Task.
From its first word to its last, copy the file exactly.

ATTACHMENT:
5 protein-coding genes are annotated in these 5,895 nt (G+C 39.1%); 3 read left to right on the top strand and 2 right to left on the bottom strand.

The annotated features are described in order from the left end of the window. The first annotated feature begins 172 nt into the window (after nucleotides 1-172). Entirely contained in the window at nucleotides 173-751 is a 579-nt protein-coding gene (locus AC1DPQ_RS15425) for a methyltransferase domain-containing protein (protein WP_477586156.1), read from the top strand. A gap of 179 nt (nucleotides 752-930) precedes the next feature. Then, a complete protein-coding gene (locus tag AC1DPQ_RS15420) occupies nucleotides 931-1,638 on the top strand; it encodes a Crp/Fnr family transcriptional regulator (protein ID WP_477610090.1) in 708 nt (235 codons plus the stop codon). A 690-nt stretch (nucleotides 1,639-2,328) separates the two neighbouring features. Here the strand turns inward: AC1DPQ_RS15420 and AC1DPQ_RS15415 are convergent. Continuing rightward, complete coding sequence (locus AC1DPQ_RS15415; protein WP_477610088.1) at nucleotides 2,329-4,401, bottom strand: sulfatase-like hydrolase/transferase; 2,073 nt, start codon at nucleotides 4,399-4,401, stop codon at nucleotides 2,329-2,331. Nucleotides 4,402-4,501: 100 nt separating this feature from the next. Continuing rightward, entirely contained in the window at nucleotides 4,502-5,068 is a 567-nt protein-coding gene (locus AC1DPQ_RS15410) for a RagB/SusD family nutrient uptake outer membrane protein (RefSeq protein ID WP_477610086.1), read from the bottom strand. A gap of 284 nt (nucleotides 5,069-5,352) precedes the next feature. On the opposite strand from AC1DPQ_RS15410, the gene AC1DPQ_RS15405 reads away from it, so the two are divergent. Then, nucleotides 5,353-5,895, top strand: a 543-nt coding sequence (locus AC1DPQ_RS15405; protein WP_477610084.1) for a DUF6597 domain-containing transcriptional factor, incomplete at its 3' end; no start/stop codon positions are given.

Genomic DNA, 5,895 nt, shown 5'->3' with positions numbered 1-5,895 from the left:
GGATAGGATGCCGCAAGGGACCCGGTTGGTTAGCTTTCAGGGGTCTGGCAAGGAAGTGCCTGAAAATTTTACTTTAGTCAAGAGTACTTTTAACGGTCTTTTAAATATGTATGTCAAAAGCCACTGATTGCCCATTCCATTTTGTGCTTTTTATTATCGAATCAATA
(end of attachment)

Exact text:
5 protein-coding genes are annotated in these 5,895 nt (G+C 39.1%); 3 read left to right on the top strand and 2 right to left on the bottom strand.

The annotated features are described in order from the left end of the window. The first annotated feature begins 172 nt into the window (after nucleotides 1-172). Entirely contained in the window at nucleotides 173-751 is a 579-nt protein-coding gene (locus AC1DPQ_RS15425) for a methyltransferase domain-containing protein (protein WP_477586156.1), read from the top strand. A gap of 179 nt (nucleotides 752-930) precedes the next feature. Then, a complete protein-coding gene (locus tag AC1DPQ_RS15420) occupies nucleotides 931-1,638 on the top strand; it encodes a Crp/Fnr family transcriptional regulator (protein ID WP_477610090.1) in 708 nt (235 codons plus the stop codon). A 690-nt stretch (nucleotides 1,639-2,328) separates the two neighbouring features. Here the strand turns inward: AC1DPQ_RS15420 and AC1DPQ_RS15415 are convergent. Continuing rightward, complete coding sequence (locus AC1DPQ_RS15415; protein WP_477610088.1) at nucleotides 2,329-4,401, bottom strand: sulfatase-like hydrolase/transferase; 2,073 nt, start codon at nucleotides 4,399-4,401, stop codon at nucleotides 2,329-2,331. Nucleotides 4,402-4,501: 100 nt separating this feature from the next. Continuing rightward, entirely contained in the window at nucleotides 4,502-5,068 is a 567-nt protein-coding gene (locus AC1DPQ_RS15410) for a RagB/SusD family nutrient uptake outer membrane protein (RefSeq protein ID WP_477610086.1), read from the bottom strand. A gap of 284 nt (nucleotides 5,069-5,352) precedes the next feature. On the opposite strand from AC1DPQ_RS15410, the gene AC1DPQ_RS15405 reads away from it, so the two are divergent. Then, nucleotides 5,353-5,895, top strand: a 543-nt coding sequence (locus AC1DPQ_RS15405; protein WP_477610084.1) for a DUF6597 domain-containing transcriptional factor, incomplete at its 3' end; no start/stop codon positions are given.

Genomic DNA, 5,895 nt, shown 5'->3' with positions numbered 1-5,895 from the left:
GGATAGGATGCCGCAAGGGACCCGGTTGGTTAGCTTTCAGGGGTCTGGCAAGGAAGTGCCTGAAAATTTTACTTTAGTCAAGAGTACTTTTAACGGTCTTTTAAATATGTATGTCAAAAGCCACTGATTGCCCATTCCATTTTGTGCTTTTTATTATCGAATCAATA